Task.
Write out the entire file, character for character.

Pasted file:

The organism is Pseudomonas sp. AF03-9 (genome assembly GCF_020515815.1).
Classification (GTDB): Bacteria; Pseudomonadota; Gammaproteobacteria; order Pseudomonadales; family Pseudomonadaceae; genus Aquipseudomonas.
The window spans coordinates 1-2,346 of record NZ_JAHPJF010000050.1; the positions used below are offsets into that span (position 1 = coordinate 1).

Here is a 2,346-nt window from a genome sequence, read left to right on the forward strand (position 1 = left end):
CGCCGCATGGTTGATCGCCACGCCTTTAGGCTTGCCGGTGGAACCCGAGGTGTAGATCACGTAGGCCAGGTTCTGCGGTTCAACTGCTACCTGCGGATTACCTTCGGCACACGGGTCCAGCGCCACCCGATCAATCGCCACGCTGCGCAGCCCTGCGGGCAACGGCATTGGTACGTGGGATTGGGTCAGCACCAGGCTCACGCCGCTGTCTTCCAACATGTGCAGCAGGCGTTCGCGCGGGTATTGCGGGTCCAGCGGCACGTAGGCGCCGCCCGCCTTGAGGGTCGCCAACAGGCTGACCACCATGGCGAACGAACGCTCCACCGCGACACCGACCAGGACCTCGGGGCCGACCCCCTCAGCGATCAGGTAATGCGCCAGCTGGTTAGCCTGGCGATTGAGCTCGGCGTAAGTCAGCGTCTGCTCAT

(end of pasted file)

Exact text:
The organism is Pseudomonas sp. AF03-9 (genome assembly GCF_020515815.1).
Classification (GTDB): Bacteria; Pseudomonadota; Gammaproteobacteria; order Pseudomonadales; family Pseudomonadaceae; genus Aquipseudomonas.
The window spans coordinates 1-2,346 of record NZ_JAHPJF010000050.1; the positions used below are offsets into that span (position 1 = coordinate 1).

Here is a 2,346-nt window from a genome sequence, read left to right on the forward strand (position 1 = left end):
CGCCGCATGGTTGATCGCCACGCCTTTAGGCTTGCCGGTGGAACCCGAGGTGTAGATCACGTAGGCCAGGTTCTGCGGTTCAACTGCTACCTGCGGATTACCTTCGGCACACGGGTCCAGCGCCACCCGATCAATCGCCACGCTGCGCAGCCCTGCGGGCAACGGCATTGGTACGTGGGATTGGGTCAGCACCAGGCTCACGCCGCTGTCTTCCAACATGTGCAGCAGGCGTTCGCGCGGGTATTGCGGGTCCAGCGGCACGTAGGCGCCGCCCGCCTTGAGGGTCGCCAACAGGCTGACCACCATGGCGAACGAACGCTCCACCGCGACACCGACCAGGACCTCGGGGCCGACCCCCTCAGCGATCAGGTAATGCGCCAGCTGGTTAGCCTGGCGATTGAGCTCGGCGTAAGTCAGCGTCTGCTCAT